No matter where you go or what you do, you live your entire life within the confines of your head.
~Terry Josephson

It seems that a lot of simple living bloggers are into mindfulness. There’s a whole chapter on it in “The Simple Living Guide.” “Be mindful!” they say. “Experience life even while doing the dishes!” “Do only one thing at a time!”

Well, you don’t have to be mindful to live simply. I’m not, and I do.

I really don’t have anything against mindfulness, it’s just not something I’m particularly interested in. “Feeling every drop of water” while I shower isn’t really my thing. I’m showering. I get in, wash myself and my hair, and GTFO. If I choose to hang out in the shower for whatever reason, I do so. If I don’t want to, I don’t. I’m not going to meditate on showering, and I’m certainly not going to be mindful when I’m taking a crap. It just seems sort of silly to me.

I’ve yet to hear a compelling reason to start being mindful. I don’t see what the benefit is. Being mindful is not going to make washing dishes or vacuuming the floor any more pleasant or less annoying. If I was mindful at work I’d go insane. Try doing the exact same damn thing for ten hours a day, five days a week mindfully and see how you like it. Literally. Right now I’m doing the same thing every minute of every hour I’m at work. Twelve pieces to a whole, and twelve wholes total. One hundred and forty four of the same thing over and over and over. Thankfully, I’m not doing all twelve wholes, but I’m doing most of them. Conversation and jamming out to the Beastie Boys while working keeps me happy and productive. Yes, that’s right, I’m more productive when I’m not being completely 100% mindful of my work. My boss knows this, and thus he let us listen to the Boys a little more loudly than he probably would have liked. It’s called “morale,” and we has it.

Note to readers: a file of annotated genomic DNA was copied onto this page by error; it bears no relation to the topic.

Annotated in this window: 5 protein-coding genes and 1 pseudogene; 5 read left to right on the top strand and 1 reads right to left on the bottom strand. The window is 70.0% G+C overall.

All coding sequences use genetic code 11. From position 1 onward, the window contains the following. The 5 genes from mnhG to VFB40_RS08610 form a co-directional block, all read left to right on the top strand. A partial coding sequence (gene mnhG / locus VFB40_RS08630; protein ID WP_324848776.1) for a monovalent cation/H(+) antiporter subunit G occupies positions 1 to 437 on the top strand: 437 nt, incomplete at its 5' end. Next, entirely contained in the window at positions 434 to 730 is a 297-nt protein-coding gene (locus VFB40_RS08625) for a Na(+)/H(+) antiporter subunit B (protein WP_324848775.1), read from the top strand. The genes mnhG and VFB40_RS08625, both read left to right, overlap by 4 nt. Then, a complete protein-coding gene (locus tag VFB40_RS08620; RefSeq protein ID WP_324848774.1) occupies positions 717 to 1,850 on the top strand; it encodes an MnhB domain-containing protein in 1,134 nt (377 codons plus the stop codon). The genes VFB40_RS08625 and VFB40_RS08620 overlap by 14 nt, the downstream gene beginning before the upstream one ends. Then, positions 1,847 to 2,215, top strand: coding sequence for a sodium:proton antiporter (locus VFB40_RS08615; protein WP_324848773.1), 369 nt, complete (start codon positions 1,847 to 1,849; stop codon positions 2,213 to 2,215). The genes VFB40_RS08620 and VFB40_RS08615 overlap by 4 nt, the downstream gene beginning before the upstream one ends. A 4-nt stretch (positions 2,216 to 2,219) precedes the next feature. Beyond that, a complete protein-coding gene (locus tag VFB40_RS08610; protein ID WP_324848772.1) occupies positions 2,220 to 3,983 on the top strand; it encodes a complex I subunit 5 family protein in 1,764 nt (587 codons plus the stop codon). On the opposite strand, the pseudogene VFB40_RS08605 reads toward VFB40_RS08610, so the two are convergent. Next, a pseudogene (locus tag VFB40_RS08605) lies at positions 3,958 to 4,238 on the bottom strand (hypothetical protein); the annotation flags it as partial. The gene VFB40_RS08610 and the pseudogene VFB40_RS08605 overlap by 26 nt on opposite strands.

Now, not being mindful at all is pretty bad. A certain degree of mindfulness is necessary when performing tasks such as…driving a car. Yes, I would like my fellow drivers to be mindful while driving. And by mindful I mean “paying attention,” not “feeling the wheel under your hands” or “noticing the response of your car when you accidentally slam into someone in the other lane because you were too busy feeling the breeze from the window.”

Now I’m just being snarky. But really, the only time I’m 100% focused on something is when I’m reading a book or playing a good video game, and that’s called “immersion.” I’m not terribly into multitasking (I can’t listen to music and read or write at the same time for starters, and listening to podcasts is reserved for work), but I don’t see how talking to a friend while washing dishes is such a terrible crime.


One Response to “Mindfulness”

  1. Mindfulness is a wonderful thing, but I think you might have a bit of a bias against it from the start :P It doesn’t have to be nearly as froofy as you’ve made it out to be.
    There’s a lot, though, so I’m not going to make a reply-gone-post about it. Remind me sometime and I’ll give you my take.

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